Image courtesy of Betsy Ramos for The Americano The murder of Serena Velázquez (in the picture), and Leyla Peláez, will be the first official hate crime of Puerto Rico, processed by federal authorities. If the defendants are found guilty, they will serve their sentence outside the island.
Image courtesy of Betsy Ramos for The Americano

The defendants of the trans women will be processed by federal authorities, presenting a very different legal picture for them than if the case was handled by local authorities.

Serena Angelique Velázquez Ramos, 32, and Layla Peláez Sánchez, 21, could have lived a long life of fulfilled dreams and happiness. Instead their deaths in heinous alleged hate crimes are setting a precedent, as their case has become the first to be processed by the FBI rather than local authorities in Puerto Rico.  

The murders of these young trans women are part of a long series of crimes perpetrated against members of the LGBTQ community on the island. In the past 15 months, 10 trans women have been murdered. Five of those crimes happened in 2020.

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None of those cases were processed as hate crimes and remain unresolved.

“There has been a serious problem regarding the lack of attention the State has given to hate crimes. This case has been so dramatic. Two persons were murdered; they turned up calcined inside a vehicle. All of that brought attention to the situation, but this is not the first case,” said lawyer Osvaldo Burgos.

“Many cases have requested to be processed as hate crimes before. Obviously, the Puerto Rico police do not have the will to do this. If you look at police records, the authorities do have protocols and training to process hate crimes in place, but not the will to treat them as such.”  

On Monday, the initial hearing of suspects Sean Díaz León, 19, and Juan Carlos Pagán Bonilla, 21, took place. The young men had to appear before federal magistrate Marshal Morgan through videoconference. More details of the murder were revealed. The preliminary hearing was scheduled for May 19.

What makes Serena and Layla’s case different from other murders of LGBTQ people?

To better understand why this case is the first to be processed as a hate crime in Puerto Rico, Burgos, who is also a spokesperson for the LGBTQ rights organization El Comité Amplio para la Búsqueda de la Equidad (CABE), explains why this case will make history.

1.    Why is this the first case investigated by federal authorities as a hate crime?

The lurid and notorious elements of the crime have put additional pressure on the situation. Since a carjacking was involved, federal authorities can assume jurisdiction of the case. Also, the incident has happened at a dramatic moment: there have already been five deaths of trans people so far this year. That leads authorities to respond to pressure. This, however, is not enough. The answers will be enough when the 10 cases are clarified.

2.    Why does this case fall under federal jurisdiction and not state jurisdiction?

Federal crimes in Puerto Rico are determined by federal statute. In addition to carjacking, other crimes that fall under the federal statute are drug trafficking, possession of weapons, interstate commerce, use of mail as part of a crime, and terrorism, among others. There’s a list of crimes that applies.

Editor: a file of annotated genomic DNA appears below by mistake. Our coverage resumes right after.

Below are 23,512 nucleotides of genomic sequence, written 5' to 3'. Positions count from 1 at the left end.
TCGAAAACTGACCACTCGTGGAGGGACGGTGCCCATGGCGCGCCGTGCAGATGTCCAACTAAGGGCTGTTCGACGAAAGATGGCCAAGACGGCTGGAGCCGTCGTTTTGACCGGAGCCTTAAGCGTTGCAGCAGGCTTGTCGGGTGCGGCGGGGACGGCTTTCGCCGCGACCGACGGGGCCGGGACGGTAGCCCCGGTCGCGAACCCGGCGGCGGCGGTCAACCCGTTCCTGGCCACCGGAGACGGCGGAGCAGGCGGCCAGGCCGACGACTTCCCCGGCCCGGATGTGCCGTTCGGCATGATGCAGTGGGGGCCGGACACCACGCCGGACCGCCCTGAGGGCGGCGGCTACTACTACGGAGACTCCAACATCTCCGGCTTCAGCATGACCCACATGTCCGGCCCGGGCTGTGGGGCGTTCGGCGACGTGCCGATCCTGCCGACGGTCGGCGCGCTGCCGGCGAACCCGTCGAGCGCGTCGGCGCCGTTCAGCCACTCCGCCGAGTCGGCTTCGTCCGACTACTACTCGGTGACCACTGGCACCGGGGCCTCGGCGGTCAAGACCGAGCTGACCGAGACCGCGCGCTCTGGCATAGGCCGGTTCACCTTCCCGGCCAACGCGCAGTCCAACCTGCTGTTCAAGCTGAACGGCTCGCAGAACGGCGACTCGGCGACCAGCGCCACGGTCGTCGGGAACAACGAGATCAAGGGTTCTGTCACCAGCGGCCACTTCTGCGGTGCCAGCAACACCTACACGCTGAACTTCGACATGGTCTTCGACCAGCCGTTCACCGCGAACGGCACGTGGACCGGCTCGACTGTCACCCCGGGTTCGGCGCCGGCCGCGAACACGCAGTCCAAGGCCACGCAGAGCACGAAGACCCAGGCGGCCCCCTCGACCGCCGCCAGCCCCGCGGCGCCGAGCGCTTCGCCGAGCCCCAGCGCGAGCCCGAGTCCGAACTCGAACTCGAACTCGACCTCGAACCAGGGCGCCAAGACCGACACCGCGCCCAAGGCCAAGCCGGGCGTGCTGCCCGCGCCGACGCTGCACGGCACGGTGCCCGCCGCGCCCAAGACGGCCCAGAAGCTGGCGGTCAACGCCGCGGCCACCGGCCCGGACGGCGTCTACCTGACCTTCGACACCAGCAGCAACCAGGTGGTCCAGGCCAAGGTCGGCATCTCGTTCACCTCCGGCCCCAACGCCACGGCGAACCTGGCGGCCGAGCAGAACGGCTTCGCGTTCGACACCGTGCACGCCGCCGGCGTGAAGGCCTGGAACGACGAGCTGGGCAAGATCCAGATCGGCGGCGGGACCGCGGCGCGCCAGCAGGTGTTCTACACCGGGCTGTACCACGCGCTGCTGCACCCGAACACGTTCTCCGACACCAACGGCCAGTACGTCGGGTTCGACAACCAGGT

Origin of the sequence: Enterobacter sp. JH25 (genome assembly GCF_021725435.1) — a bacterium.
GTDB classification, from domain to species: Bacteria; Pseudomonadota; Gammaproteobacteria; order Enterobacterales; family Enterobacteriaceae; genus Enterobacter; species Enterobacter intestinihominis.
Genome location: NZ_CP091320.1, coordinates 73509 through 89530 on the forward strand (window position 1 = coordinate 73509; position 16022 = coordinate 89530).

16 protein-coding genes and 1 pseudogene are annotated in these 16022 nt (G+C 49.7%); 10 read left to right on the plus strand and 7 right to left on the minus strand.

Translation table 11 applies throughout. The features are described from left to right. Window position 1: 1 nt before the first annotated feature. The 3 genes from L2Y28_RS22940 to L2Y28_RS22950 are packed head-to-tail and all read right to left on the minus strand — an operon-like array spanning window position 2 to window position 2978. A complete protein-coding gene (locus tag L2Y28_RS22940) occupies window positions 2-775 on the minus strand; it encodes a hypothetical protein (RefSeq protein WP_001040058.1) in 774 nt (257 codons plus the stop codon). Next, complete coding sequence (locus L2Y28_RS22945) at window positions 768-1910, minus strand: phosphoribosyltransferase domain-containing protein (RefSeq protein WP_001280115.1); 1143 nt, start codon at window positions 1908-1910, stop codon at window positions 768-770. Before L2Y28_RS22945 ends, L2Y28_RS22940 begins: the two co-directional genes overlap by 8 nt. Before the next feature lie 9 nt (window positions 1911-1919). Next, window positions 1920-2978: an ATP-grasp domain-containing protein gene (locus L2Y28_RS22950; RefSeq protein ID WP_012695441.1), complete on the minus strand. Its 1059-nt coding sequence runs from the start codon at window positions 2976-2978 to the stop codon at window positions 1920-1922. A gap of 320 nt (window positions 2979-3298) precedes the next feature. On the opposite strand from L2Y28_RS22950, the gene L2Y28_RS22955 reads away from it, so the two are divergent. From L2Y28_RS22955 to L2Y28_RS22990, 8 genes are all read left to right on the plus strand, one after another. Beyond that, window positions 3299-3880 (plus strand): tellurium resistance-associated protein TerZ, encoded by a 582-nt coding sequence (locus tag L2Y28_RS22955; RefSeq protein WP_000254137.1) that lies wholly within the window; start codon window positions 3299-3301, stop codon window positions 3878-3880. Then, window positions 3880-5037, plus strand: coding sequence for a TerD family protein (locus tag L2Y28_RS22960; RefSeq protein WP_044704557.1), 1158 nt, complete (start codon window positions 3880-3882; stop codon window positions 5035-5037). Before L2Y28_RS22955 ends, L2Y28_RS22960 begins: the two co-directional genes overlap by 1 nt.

3.    What are the main differences between a federal and a state case?

If the case is federal, suspects don’t have the right to bail. Under federal statute, if a death happens during a carjacking, the case is eligible for the death penalty. This case qualifies. If a case remains within state jurisdiction, the jail sentence for murder in the first degree is 99 years. In Puerto Rico, people have the right to be released on bail after serving a quarter of the sentence. These suspects are very young, so if they were released after 25 years, they would still be young enough. In a federal case, if the death penalty is not applied, the alternative is jail without parole.  

4.    If they are found guilty, what is the possibility of a death penalty?

In Puerto Rico’s constitution the death penalty was eliminated in1929. Federal authorities have already tried about six times to see cases under the death penalty statute, and they have not succeeded. Death penalty cases are by jury. The 12 jurors of the case would have to agree with the death penalty. This is a high crime, and people could understand that something has to be done. They might consider the death penalty as an option for justice.  

5.    What does it mean for the defendants that the case will proceed in a federal court?

The accused will have to face a trial in English. They will have an interpreter, but if their families in the courtroom don’t know English, they won’t know what’s going on firsthand. If they are found guilty, they will serve their sentence outside the island. They will not have regular family visits. 

6.    Which are the expectations of CABE?

We are asking federal authorities to please respect the idiosyncrasy of the Puerto Rican people, who have rejected the death penalty. We want this investigation to be done correctly, but regardless of whether we want justice, we do not believe killing a person is a way of doing justice. We want respect for the memory of the people who died. We are sure the victims would not have wanted to kill anyone and would not want their names to be remembered as people who caused someone to be killed.

RELATED: Trans People Are Being Hunted In Puerto Rico. It’s About Damn Time To Do Something To Stop It.